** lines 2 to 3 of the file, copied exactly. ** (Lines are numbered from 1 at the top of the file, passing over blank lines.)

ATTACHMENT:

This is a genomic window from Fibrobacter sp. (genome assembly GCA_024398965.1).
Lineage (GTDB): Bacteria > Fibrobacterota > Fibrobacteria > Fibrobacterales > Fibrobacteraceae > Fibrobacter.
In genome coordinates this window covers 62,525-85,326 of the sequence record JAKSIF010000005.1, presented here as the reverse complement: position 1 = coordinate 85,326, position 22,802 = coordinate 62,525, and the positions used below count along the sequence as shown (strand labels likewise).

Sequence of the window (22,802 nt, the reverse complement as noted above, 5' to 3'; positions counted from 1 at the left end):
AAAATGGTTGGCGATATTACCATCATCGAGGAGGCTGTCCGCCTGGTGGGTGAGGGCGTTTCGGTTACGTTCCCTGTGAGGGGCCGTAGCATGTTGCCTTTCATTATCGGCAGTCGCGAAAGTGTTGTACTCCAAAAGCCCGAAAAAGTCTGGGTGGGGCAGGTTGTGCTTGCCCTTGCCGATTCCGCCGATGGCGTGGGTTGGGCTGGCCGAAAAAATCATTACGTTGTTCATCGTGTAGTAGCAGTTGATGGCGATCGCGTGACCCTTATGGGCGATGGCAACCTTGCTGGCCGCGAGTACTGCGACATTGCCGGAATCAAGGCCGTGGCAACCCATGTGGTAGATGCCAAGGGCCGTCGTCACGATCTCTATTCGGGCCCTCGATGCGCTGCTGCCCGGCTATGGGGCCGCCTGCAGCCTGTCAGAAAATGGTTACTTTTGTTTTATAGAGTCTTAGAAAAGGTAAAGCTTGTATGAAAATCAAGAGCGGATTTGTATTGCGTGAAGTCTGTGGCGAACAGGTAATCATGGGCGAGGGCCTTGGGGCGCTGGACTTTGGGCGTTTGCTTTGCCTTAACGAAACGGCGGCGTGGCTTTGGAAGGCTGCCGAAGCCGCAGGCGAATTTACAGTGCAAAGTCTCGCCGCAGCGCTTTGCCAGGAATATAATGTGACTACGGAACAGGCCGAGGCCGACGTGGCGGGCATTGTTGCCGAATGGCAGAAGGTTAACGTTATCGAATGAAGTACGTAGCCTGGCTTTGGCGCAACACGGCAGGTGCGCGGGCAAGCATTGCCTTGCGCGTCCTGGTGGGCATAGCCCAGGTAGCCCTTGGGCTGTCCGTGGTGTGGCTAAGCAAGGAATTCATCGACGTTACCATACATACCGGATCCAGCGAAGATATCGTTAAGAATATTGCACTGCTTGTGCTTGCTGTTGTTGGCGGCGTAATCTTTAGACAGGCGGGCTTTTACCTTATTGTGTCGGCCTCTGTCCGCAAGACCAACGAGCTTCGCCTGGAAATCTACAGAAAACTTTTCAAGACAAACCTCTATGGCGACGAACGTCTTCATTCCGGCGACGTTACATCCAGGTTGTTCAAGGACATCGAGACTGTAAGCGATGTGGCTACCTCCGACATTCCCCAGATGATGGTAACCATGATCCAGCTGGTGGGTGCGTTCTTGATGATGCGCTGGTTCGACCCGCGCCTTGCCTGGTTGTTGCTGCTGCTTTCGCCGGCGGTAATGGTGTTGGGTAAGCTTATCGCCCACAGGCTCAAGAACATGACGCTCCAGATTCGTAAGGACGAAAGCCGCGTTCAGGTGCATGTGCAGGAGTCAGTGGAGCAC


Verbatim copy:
Lineage (GTDB): Bacteria > Fibrobacterota > Fibrobacteria > Fibrobacterales > Fibrobacteraceae > Fibrobacter.
In genome coordinates this window covers 62,525-85,326 of the sequence record JAKSIF010000005.1, presented here as the reverse complement: position 1 = coordinate 85,326, position 22,802 = coordinate 62,525, and the positions used below count along the sequence as shown (strand labels likewise).